There are routes into the career for experienced professionals, graduates and school leavers alike.
Many project managers get appointed to the role after having worked in that particular industry for a significant period of time, as they have lots of related knowledge and skills to bring to the project.
However, many employers run project management graduate schemes, in which graduates start out as an ‘assistant project manager’ or a ‘graduate project manager’ in order to learn the ropes of project management. Whether you require a specific degree will vary according to the industry, employer and specific graduate scheme: for example, some engineering and technology organizations will require STEM subjects but many organizations will accept applications from all degree disciplines.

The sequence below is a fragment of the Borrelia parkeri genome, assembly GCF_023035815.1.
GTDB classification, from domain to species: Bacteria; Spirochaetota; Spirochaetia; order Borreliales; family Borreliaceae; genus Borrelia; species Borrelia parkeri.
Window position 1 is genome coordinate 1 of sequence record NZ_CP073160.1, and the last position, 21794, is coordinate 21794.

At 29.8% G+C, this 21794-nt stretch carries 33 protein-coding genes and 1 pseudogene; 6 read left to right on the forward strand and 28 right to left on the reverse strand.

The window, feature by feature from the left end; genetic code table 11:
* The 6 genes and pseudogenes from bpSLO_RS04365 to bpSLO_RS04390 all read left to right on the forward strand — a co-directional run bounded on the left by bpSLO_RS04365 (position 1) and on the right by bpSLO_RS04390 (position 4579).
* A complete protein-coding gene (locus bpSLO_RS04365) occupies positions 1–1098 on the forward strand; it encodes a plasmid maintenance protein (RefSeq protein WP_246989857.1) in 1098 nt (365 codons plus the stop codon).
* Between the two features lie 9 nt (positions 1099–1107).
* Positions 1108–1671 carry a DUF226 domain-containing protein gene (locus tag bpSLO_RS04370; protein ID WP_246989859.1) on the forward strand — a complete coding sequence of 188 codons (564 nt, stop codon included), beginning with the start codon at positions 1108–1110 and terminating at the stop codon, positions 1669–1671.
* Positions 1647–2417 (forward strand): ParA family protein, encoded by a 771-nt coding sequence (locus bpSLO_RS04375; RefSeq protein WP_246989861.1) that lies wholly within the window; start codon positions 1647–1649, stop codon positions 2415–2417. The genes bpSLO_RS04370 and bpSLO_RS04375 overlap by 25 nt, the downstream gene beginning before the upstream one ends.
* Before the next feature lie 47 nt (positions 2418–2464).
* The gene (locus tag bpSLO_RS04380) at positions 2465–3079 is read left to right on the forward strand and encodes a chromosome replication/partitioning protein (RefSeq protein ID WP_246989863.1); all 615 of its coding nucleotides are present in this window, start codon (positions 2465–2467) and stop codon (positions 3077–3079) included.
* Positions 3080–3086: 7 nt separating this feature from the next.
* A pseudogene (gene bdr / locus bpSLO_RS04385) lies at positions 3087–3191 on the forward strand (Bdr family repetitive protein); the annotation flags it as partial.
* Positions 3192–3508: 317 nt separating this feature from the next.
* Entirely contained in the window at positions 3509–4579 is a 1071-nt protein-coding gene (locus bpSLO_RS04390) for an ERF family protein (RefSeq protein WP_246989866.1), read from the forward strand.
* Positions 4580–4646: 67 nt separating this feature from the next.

Similarly, a few organizations – particularly in the construction, engineering and manufacturing industries – offer higher or degree apprenticeships in project management. Entry requirements vary but typically include a minimum of number of GCSEs (or equivalent) and a minimum number of UCAS points. Other organizations offer apprenticeships in various business-related roles (such as supply chain) that could eventually lead to a project management job.
Whatever stage in your career you become a project manager, you are likely to be required to pick up an industry qualification, such as those offered by the Association for Project Management (APM), the PRINCE2 or ‘Agile’ project management theory. It is also likely that you will need a full, clean driving license.
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